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Back when I first learned Windows GUI programming, it seemed very common to right-align the Help menu in applications.

It seems this is no longer the norm in all of the Windows applications I regularly use. However, the Windows UX guidelines don't mention this fact, and I still see some developers following this convention.

  1. Is there still some UX benefit to this approach?
  2. Is there any definitive evidence (aside from taking examples from existing programs) that this is no longer (or was ever) an accepted convention?

Minor update:

From http://support.microsoft.com/kb/216189:

The use of a right-justified Help menu in an application is not the recommended style for creating Windows applications

though I would not consider this KB article to be Microsoft's definitive stance on the subject, considering the next line is

This article provides this information without recommending its use.

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2  
So, doesn't the article you linked to answer your question to some extent? –  cdeszaq Mar 13 '12 at 17:11
3  
No, I would not consider a side comment on an obscure KB article to be a definitive answer. –  Kevin McCormick Mar 13 '12 at 17:22

4 Answers 4

up vote 8 down vote accepted

First of all, the KB article you cited is rather old. It's dated July 13, 2004. There have been 2 major Windows OS releases since then and one more has entered a public beta.

Secondly, it sounds like you have misunderstood the note in the KB article.

The use of a right-justified Help menu in an application is not the recommended style for creating Windows applications. This article provides this information without recommending its use.

It means that although such a UI design (right-aligned Help menu) isn't recommended, this is the tutorial on how to create it.

As for the current guidelines on designing entry points to Help system in Windows applications, the current "Windows User Experience Interaction Guidelines" are quite clear:

  • Use a Help button with the Help icon for the hub pages of control panel items. Place it in the upper-right corner. These buttons don't have a label, but have a tooltip that reads Help.
  • F1 Help is optional. Users have grown accustomed to finding Help information related to the immediate context of the UI on the screen by pressing the F1 key, which is labeled Help on standard keyboards. You can include F1 Help if, for example, usability studies show that your users expect to find it, or your program UI is complex enough to benefit from contextual assistance.
  • Programs with menu bars can have a Help menu category. For Help menu guidelines, see Menus.

These mean that the only Help button (not menu) can be placed in the upper-right corner, as we can observe in nearly any modern Microsoft application. Moreover, the Menu Guidelines don't have anything specific for Help menu except for the permission to have dedicated help items in multiple menu categories.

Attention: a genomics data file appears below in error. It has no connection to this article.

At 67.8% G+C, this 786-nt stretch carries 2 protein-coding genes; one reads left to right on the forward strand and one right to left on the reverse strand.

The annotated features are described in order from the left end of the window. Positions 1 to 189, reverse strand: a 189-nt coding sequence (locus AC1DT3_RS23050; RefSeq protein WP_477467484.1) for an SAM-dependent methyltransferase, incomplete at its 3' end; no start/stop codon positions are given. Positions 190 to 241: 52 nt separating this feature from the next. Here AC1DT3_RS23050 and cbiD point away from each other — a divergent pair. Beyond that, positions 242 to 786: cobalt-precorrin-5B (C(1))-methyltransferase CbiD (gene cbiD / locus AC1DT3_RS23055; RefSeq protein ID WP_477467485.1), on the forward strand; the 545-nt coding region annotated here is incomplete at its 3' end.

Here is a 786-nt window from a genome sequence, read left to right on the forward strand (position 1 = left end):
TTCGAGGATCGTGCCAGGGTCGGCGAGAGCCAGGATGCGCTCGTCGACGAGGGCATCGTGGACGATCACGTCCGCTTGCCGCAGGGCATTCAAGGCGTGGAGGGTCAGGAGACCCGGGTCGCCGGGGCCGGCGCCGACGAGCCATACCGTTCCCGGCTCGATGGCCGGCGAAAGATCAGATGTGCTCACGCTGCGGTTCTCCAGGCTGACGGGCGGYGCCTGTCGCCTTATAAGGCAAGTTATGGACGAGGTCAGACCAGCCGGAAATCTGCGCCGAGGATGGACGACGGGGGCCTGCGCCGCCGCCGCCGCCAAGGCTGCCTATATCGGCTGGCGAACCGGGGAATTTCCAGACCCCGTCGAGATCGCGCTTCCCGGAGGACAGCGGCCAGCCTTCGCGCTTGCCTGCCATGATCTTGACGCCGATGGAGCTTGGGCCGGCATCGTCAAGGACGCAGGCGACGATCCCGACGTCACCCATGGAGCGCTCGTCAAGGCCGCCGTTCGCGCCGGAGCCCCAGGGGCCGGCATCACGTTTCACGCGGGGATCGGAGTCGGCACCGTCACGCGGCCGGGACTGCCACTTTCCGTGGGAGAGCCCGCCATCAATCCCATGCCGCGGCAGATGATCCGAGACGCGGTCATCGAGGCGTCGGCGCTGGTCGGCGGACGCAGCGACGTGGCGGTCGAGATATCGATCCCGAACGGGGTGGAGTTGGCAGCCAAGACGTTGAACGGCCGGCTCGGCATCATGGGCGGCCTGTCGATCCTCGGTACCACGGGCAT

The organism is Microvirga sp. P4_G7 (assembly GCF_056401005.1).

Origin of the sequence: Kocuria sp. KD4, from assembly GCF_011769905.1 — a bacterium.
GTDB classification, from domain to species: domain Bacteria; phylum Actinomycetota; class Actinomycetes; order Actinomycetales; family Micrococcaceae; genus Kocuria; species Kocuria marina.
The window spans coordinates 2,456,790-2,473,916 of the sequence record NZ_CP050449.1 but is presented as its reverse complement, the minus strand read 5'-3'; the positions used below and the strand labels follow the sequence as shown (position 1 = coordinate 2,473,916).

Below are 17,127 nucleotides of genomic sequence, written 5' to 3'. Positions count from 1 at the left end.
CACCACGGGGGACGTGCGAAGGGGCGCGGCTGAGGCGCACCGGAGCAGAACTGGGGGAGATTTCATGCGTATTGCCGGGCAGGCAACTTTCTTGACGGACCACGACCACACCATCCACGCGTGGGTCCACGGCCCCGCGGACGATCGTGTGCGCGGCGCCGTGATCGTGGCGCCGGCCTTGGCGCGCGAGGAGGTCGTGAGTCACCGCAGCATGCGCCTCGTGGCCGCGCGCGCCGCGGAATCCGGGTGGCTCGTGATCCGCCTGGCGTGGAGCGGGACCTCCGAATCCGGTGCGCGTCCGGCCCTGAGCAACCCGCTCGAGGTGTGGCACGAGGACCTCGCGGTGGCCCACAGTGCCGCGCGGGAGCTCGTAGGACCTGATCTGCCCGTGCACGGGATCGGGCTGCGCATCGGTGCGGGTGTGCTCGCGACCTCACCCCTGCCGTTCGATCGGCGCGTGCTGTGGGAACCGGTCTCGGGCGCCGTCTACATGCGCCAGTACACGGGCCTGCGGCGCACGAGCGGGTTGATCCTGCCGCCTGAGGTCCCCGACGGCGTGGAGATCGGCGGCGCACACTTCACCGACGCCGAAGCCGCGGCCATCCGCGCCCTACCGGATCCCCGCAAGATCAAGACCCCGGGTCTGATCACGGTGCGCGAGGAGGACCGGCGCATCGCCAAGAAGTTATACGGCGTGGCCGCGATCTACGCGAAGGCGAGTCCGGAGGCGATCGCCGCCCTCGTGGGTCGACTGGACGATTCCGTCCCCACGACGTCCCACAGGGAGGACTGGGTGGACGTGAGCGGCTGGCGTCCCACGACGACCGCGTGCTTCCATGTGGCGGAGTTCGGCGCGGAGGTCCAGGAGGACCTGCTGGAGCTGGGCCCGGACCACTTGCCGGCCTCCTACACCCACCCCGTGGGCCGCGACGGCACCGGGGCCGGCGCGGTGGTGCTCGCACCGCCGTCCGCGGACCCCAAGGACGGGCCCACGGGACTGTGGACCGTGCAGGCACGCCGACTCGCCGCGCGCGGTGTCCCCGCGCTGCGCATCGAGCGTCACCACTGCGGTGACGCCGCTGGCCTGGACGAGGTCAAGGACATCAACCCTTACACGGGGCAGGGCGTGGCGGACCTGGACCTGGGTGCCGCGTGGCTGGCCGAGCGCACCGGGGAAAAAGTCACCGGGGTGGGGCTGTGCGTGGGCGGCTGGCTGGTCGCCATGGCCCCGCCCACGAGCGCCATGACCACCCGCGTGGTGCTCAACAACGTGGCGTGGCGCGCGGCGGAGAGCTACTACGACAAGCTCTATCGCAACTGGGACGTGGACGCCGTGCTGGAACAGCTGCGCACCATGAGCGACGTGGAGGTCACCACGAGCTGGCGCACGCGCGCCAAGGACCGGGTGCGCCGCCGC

Now, a little bit of a historic overview.

I was able to find screenshots of old versions of Microsoft Word. In them, we can see that Microsoft indeed used to align Help menu to the right. However, the last time that happened was in 1991. I wish UI guidelines from those days were available to find out the thinking behind them, so instead simply enjoy the pictures. =)

Word for Windows 1.0 (1989)
Word for Windows 1.0 (1989)

Word for Dos 5.5 (1991)
Word for Dos 5.5 (1991)

Microsoft Word 6.0 (1994)
Microsoft Word 6.0 (1994)

Microsoft Word 2007
Microsoft Word 2007

However, this atavism has survived to the "modern times" in some software. For example, Norton Commander for Windows 2 had the right-aligned help menu despite being released in 1999:
Norton Commander 2 for Windows

and Total Commander still has it even today:
Total Commander

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2  
Wow, that's a comprehensive and well researched answer! +1. Looks like MS policy is to have a help option of some sort in the top-right, replacing the old underlined menu item. (Still, this 'help' option is in the same place, regardless of whether it's officially a menu, link or icon. The user doesn't care what happens when it's selected, only that it's called 'Help' and they select it to get help). By providing the UX guide online they're suggesting others can follow if desired. –  JonW Mar 14 '12 at 17:14
    
Brilliant research! You are indeed correct, the KB article I cited is very obscure, hence why I am asking the question. I suppose this is conclusive evidence that at one time even MS felt this was a good idea. Given Microsoft's current guidelines, I can accept the assumption that since they provide no specific recommendation on the alignment of the Help menu, that they would not approve of this convention, given their other recommendation, "Can you get rid of unneeded concepts?". –  Kevin McCormick Mar 14 '12 at 17:22
    
@Jon W: You are totally right, but you seem to be ignoring the question. The question is specific about a menu. And for a menu the answer is simple: no. (btw, I don't consider Total commander as an example of good UI). –  Bart Gijssens Mar 15 '12 at 9:00